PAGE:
Who We Are
Generations For Peace (GFP) is a leading global non-profit organisation dedicated to sustainable, youth-led peacebuilding and conflict transformation from the grassroots.
We empower volunteer leaders of youth to promote active tolerance and responsible citizenship in communities experiencing different forms of violent conflict around the world.
To empower youth to lead and cascade sustainable change in communities experiencing conflict, through world-class, free education in conflict transformation and the use of sport, arts, advocacy, dialogue, and empowerment for peacebuilding.
Sustainable peace in actively tolerant communities through responsible citizenship.
Drivers of Change
We believe youth have a vital role to play in leading social change and transforming conflict in their communities.
We believe in working at the grassroots, supporting youth to build on local strengths to help communities transform themselves into tolerant, peaceful societies.
We believe peace is a process driven by active understanding, dialogue, and positive engagement with others, founded on trust and respect.
We believe social change begins with personal responsibility and is sustained when people are actively engaged in creating the shared future of their community.
RESEARCH. KNOWLEDGE. OUTREACH.
In 2020, we continued our field research focus on the areas of local peacebuilding, prevention of violent extremism (PVE), and diversity, equity, and inclusion (DEI). Heavily impacted by COVID-19, our field research approach and methods needed to be adapted, too. Within the framework of the EU Horizon2020-funded CONNEKT project, we have published a report on the national approaches to violent extremism in Jordan and engaged in assessment of macro-level drivers of radicalisation and violent extremism which will be subject of the report to be published in 2021. The research conducted amongst 1,000+ Jordanian 14 to 18 years old girls and boys across Jordan consisted of two interlinked topics that served as complementary devices to unpack apparent and underlying characteristics of masculinity and femininity: gender values, experiences, and perceptions; and perceptions of female perpetrators of violence. These two topics both focused on gender but used two different approaches to unearth the obvious and the more nested perceptions of gender in Jordanian society: the first topic was direct and explicit in its focus, while the second used the conceptualisation of a behavioural extreme—violence—to capture the implicit boundaries of gender roles and canons in Jordan. In addition to informing GFP’s gender programming in Jordan, the produced report has also helped inform GFP’s programmatic and communications approaches to diversity, equity, and inclusion (DEI).
This year was extremely productive in terms of curriculum development. New content on transformative leadership and transformative civic engagement; participatory action research applied in community settings; advocacy and fundraising, and updated content covering soft life skills; protection; sexual gender-based violence (SGBV); and sport, arts, and dialogue, among others, have been particularly well received by GFP volunteers running their local peacebuilding programmes. These new elements were presented in a series of online workshops and capacity-strengthening sessions, helping apply new materials in programmes in Jordan and abroad.
In the year marked by global pandemic, the engagement with the field practitioners, academics, and communities of practice was shifted to virtual space, with 70+ working sessions, webinars, presentations, and consultations. Alone or as a member of various coalitions, alliances, or networks, GFP has shared its experience or contributed to creating new knowledge in various topics ranging from organisational capacity development and peacebuilding programming to polarisation and violent extremism, social inclusion, social cohesion, youth activism and leadership.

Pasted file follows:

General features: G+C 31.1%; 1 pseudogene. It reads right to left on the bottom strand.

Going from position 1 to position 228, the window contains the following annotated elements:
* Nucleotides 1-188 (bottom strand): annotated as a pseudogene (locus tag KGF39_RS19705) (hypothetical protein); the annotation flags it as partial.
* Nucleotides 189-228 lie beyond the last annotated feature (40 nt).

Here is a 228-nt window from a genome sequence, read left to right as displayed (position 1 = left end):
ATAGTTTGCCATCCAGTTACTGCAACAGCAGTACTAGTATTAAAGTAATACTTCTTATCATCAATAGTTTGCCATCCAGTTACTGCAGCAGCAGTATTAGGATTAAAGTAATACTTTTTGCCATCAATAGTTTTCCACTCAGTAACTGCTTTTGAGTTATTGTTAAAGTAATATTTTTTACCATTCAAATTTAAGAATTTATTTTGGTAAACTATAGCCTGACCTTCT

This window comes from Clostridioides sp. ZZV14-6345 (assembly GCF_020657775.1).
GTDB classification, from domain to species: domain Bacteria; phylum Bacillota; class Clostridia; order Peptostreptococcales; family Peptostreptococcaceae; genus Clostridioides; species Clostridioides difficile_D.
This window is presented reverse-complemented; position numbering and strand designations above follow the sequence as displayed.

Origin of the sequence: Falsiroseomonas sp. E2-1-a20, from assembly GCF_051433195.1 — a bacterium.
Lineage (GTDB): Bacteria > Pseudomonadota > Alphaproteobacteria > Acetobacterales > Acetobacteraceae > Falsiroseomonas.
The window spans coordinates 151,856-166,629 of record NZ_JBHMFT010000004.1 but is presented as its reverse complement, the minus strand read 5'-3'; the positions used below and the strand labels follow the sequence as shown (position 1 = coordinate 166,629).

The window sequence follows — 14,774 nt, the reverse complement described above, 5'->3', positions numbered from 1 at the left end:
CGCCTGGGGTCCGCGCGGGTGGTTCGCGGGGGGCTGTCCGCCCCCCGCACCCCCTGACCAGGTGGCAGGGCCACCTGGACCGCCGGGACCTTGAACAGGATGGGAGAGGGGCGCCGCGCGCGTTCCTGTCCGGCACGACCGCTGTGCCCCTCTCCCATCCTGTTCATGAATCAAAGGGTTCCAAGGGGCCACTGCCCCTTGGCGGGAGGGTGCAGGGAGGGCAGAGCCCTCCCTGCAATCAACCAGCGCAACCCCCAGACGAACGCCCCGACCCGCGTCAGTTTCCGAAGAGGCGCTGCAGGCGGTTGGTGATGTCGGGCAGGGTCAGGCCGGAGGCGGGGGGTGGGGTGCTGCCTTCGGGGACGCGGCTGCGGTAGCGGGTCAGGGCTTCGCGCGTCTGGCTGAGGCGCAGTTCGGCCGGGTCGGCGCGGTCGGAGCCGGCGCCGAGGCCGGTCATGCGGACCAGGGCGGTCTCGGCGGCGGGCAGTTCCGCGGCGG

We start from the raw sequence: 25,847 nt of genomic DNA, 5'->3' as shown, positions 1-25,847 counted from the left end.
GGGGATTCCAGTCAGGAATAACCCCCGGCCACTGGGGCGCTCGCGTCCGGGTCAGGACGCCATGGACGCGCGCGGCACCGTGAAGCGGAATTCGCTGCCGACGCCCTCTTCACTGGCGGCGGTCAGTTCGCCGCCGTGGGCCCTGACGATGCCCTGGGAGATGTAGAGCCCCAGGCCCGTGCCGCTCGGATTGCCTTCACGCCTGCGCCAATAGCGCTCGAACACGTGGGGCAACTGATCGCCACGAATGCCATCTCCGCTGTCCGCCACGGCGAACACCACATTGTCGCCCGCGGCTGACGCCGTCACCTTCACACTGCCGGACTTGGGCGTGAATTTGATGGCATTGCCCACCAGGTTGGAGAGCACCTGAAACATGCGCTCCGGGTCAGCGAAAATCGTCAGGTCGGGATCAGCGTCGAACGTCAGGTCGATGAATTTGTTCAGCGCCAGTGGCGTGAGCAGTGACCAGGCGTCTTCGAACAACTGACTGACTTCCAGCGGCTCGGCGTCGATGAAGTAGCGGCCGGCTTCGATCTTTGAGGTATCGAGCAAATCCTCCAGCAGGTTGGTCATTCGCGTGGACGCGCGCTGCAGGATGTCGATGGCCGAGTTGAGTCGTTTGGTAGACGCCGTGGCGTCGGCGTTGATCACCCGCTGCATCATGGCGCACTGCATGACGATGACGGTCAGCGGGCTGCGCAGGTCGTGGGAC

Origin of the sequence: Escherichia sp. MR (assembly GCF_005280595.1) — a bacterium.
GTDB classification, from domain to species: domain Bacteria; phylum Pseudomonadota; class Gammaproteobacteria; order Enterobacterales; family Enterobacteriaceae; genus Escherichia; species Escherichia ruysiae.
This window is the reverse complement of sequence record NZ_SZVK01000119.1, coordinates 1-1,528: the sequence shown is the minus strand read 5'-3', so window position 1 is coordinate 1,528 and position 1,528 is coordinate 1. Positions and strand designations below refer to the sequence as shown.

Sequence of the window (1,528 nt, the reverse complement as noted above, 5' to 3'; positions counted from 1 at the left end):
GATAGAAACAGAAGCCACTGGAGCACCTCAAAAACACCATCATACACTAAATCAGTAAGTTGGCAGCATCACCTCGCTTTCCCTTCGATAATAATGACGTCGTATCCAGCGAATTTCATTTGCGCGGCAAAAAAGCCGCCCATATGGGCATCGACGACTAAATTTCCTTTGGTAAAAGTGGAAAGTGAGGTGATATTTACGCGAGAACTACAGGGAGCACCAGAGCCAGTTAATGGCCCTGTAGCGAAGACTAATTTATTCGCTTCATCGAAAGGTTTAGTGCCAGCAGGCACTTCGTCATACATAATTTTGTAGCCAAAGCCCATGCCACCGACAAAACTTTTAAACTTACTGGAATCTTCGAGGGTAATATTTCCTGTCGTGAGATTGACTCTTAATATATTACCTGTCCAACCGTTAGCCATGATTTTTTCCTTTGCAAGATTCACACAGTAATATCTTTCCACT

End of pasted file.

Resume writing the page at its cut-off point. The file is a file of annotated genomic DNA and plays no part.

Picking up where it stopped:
Local trainings on Peacebuilding
Hours of Peace Training
Hours of Mentoring Conducted
Local Peace Initiatives supported
Direct Programme Participants
Average contact hours per participant
of Participants Completed All Sessions
Reached Trough Media to Increase Visibility
Of programmes showed more than 25% impovment in Outcome indicators
Of programmes showed more than 25% impovment in Impact indicators
Research Outputs Circulated Internally
Research outputs published on GFP platforms
Our audited financial statements are publicly available on our website. GFP raises revenue by offering event management services and its well-equipped conference centre and auditorium in Sports City, Amman to clients including other NGOs, UN agencies, Embassies and companies. Revenue generated from such events supports our peace-building work.
|2020 Source Of Funding||Amount (JOD)||%|
|Jordan Olympic Committee||1,000,000||16.34%|
|Novo Nordisk Foundation
|Revenue from Events||213,000||3.48%|
|Olympic Refuge Foundation ORF||67,450||1.10%|
|Laureus Sport for Good Foundation – Jordan||37,895||0.62%|
|Revenue from office space rental||31,278||0.51%|
|MBC FZ LLC||17,750||0.29%|
|Laureus Sport for Good Foundation – USA||7,100||0.12%|
|Other restricted funds||6,387||0.10%|
|US Department of State||4,932||0.08%|
|Gain on sale of property and equipment||1,849||0.03%|
|2020 Mission Direct Expenses||JOD||%|
|Programmes Direct costs||1,350,815||34.32%|
|Mission Direct Human Resources||1,343,740||3.18%|
|Mission Direct admin costs, media & communications||125,923||3.09%|
|2020 Mission Indirect Expenses||JOD||%|
|Mission Indirect Human Resources||228,678||49.68%|
|Office overheads, utilities||8,941||1.94%|
|Recruitment and relocation costs||4,026||0.87%|
|Transportation, travel and other||3,902||0.85%|
|Audit fees, bank charges and insurance||1,687||0.37%|
|2020 Other Expenses||JOD|
|Loss on foreign currency exchange transactions||7,821|